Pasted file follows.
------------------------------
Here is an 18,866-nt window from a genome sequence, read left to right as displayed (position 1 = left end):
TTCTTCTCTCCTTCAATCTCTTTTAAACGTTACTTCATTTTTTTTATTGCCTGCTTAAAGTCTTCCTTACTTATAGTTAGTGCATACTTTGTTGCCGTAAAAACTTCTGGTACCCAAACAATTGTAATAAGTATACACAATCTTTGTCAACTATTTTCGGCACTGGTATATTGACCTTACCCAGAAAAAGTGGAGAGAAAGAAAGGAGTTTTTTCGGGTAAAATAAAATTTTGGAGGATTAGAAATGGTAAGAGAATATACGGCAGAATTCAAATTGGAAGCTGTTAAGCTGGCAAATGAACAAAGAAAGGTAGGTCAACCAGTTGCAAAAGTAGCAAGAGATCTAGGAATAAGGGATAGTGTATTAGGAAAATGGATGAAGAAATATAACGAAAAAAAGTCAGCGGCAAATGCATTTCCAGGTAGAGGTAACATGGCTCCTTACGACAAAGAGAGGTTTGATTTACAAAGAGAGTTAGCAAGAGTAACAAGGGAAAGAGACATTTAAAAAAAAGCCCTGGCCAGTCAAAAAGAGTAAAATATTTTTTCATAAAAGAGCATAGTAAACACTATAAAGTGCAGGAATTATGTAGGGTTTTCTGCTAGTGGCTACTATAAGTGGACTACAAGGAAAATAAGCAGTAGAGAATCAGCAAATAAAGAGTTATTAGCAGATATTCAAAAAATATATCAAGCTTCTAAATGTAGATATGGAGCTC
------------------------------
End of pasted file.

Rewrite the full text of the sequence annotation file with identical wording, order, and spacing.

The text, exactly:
Here is an 18,866-nt window from a genome sequence, read left to right as displayed (position 1 = left end):
TTCTTCTCTCCTTCAATCTCTTTTAAACGTTACTTCATTTTTTTTATTGCCTGCTTAAAGTCTTCCTTACTTATAGTTAGTGCATACTTTGTTGCCGTAAAAACTTCTGGTACCCAAACAATTGTAATAAGTATACACAATCTTTGTCAACTATTTTCGGCACTGGTATATTGACCTTACCCAGAAAAAGTGGAGAGAAAGAAAGGAGTTTTTTCGGGTAAAATAAAATTTTGGAGGATTAGAAATGGTAAGAGAATATACGGCAGAATTCAAATTGGAAGCTGTTAAGCTGGCAAATGAACAAAGAAAGGTAGGTCAACCAGTTGCAAAAGTAGCAAGAGATCTAGGAATAAGGGATAGTGTATTAGGAAAATGGATGAAGAAATATAACGAAAAAAAGTCAGCGGCAAATGCATTTCCAGGTAGAGGTAACATGGCTCCTTACGACAAAGAGAGGTTTGATTTACAAAGAGAGTTAGCAAGAGTAACAAGGGAAAGAGACATTTAAAAAAAAGCCCTGGCCAGTCAAAAAGAGTAAAATATTTTTTCATAAAAGAGCATAGTAAACACTATAAAGTGCAGGAATTATGTAGGGTTTTCTGCTAGTGGCTACTATAAGTGGACTACAAGGAAAATAAGCAGTAGAGAATCAGCAAATAAAGAGTTATTAGCAGATATTCAAAAAATATATCAAGCTTCTAAATGTAGATATGGAGCTC